Great Military Stories

Five Myths About The Vietnam War

Five Myths About The Vietnam War

Ken Burns and Lynn Novick say their multi-part PBS documentary about the Vietnam War was intended to unpack a complex conflict and to embark upon the process of healing and reconciliation. The series has catapulted the Vietnam War back into the national consciousness. But despite thousands of books, articles and films about this moment in our history, there remain many deeply entrenched myths about the Vietnam War. Vietnam War Myth NO. 1 - The Viet Cong Was a Scrappy Guerrilla Force Fighting a...

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Berlin Airlift

Berlin Airlift

After World War II, the Allies partitioned Germany into a Soviet-occupied zone, an American-occupied zone, a British-occupied zone, and a French-occupied zone. Berlin, the German capital city, was located deep in the Soviet zone, but it was also divided into four sections. In June 1948, the Russians–who wanted Berlin all for themselves–closed all highways, railroads, and canals from western-occupied Germany into western-occupied Berlin. This, they believed, would make it impossible for the...

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Operation Crazy Horse (1966)

Operation Crazy Horse (1966)

Twenty-three Montagnard mercenaries led by Special Forces Sergeants Burton Adams and David Freeman moved quietly through the front gate of the Vinh Thanh Special Forces camp on May 15, 1966, and slipped into the early morning darkness and light fog. Like other patrols sent out over the past week, they were hoping to find anything that would confirm a captured Viet Cong's claim that a combined North Vietnamese Army/Viet Cong force would soon attack their camp. The patrol members moved to the...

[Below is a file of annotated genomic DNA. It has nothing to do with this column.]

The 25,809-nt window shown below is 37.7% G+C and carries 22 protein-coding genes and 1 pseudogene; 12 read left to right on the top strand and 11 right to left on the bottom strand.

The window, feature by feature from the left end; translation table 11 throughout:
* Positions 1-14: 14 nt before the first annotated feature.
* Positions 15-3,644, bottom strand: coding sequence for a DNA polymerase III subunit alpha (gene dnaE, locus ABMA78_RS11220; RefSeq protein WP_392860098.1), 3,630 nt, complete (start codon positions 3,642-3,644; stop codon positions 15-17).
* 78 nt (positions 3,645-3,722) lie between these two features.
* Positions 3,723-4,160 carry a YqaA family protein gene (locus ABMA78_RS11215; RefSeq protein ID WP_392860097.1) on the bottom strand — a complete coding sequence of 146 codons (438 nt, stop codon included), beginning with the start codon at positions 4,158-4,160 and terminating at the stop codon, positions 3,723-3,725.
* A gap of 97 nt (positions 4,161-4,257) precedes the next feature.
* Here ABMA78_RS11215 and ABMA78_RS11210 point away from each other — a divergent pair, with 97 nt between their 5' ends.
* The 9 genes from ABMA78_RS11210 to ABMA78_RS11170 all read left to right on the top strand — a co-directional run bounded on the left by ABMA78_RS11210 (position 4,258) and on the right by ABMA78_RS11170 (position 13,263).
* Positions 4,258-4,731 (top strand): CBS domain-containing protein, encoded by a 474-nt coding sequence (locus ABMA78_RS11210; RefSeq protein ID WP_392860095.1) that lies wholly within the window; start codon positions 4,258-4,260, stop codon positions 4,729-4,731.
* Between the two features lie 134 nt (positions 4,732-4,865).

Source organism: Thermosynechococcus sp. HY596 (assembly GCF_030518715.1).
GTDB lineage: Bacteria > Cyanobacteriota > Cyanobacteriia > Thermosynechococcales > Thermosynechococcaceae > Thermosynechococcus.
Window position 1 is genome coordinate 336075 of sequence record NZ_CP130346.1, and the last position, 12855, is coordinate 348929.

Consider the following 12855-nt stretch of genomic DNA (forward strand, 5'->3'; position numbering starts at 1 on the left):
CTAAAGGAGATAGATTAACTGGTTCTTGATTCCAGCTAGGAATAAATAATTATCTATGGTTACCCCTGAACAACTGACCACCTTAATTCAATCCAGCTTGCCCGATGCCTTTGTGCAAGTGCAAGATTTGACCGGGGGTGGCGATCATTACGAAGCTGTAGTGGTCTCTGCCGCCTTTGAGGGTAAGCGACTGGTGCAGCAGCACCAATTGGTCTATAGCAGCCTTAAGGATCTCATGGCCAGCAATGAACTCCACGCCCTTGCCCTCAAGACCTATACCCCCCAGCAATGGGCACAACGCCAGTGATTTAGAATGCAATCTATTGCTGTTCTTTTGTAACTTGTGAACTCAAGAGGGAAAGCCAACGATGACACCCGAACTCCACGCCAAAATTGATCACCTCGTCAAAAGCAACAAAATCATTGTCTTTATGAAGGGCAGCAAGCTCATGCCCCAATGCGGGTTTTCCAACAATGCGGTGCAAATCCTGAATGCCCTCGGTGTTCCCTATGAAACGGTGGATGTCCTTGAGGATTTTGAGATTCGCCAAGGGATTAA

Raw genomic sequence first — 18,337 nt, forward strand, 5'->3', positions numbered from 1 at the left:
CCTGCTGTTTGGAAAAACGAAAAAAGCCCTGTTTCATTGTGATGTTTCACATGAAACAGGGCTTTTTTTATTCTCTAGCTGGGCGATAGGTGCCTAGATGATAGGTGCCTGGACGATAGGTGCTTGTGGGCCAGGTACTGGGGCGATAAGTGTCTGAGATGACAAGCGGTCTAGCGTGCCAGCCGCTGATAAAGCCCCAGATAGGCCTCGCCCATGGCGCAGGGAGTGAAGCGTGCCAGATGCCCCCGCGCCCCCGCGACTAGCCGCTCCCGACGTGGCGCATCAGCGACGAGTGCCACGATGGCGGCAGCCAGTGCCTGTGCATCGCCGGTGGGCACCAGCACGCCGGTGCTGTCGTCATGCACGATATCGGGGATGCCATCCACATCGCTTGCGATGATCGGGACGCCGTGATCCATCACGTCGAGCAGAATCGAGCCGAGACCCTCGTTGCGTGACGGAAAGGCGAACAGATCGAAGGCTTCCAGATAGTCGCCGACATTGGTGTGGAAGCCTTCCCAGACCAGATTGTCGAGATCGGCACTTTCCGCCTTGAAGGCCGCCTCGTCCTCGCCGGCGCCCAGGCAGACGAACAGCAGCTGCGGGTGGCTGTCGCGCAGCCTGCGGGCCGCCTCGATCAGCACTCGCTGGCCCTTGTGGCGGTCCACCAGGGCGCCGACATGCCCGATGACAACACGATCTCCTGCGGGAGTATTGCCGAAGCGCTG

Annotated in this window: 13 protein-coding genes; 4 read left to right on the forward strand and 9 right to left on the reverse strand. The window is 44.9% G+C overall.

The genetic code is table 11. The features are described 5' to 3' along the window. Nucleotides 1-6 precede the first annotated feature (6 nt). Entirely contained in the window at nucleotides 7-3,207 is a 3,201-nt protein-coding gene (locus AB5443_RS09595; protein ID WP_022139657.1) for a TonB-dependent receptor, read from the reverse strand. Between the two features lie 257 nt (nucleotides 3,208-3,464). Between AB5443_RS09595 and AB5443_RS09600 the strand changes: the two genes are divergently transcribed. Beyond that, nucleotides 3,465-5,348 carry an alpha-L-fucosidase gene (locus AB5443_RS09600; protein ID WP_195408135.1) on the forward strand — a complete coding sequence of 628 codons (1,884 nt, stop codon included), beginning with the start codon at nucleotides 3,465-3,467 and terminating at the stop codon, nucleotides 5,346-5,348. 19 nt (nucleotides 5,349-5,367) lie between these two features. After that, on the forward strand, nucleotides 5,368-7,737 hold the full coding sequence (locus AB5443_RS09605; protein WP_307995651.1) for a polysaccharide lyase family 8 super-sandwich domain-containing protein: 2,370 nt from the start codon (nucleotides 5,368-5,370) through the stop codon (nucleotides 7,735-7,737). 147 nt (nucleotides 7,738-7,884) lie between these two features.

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Largest Successful Prison Break of The Civil War (1864)

Largest Successful Prison Break of The Civil War (1864)

On February 9, 1864, more than 100 Union prisoners tunneled their way to freedom in an audacious escape from Libby Prison in the Confederate capital of Richmond, Virginia. More than half of the prisoners made their way to Union lines while others were recaptured and returned to the confines of Libby. Libby Prison started as an old food warehouse on Tobacco Row along the James River. Captain Luther Libby, along with his son George W. Libby, leased the three-story brick building where they...

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The Battle of Drewry’s Bluff (1862)

The Battle of Drewry’s Bluff (1862)

On May 15, 1862, the Battle of Drewry's Bluff, also known as the Battle of Fort Darling, was fought between Union and Confederate forces at a sharp bend on the James River near Richmond, Virginia. Union forces were stationed aboard warships in the river, and Confederate forces were high on a fortified bluff. Richmond was the Confederate capital and vulnerable to attack by the Union Army on land, and by the Union Navy through the navigable James River. In March 1862, Confederate Captain...

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Eileen Nearne-British WWII Heroine (1943–1945)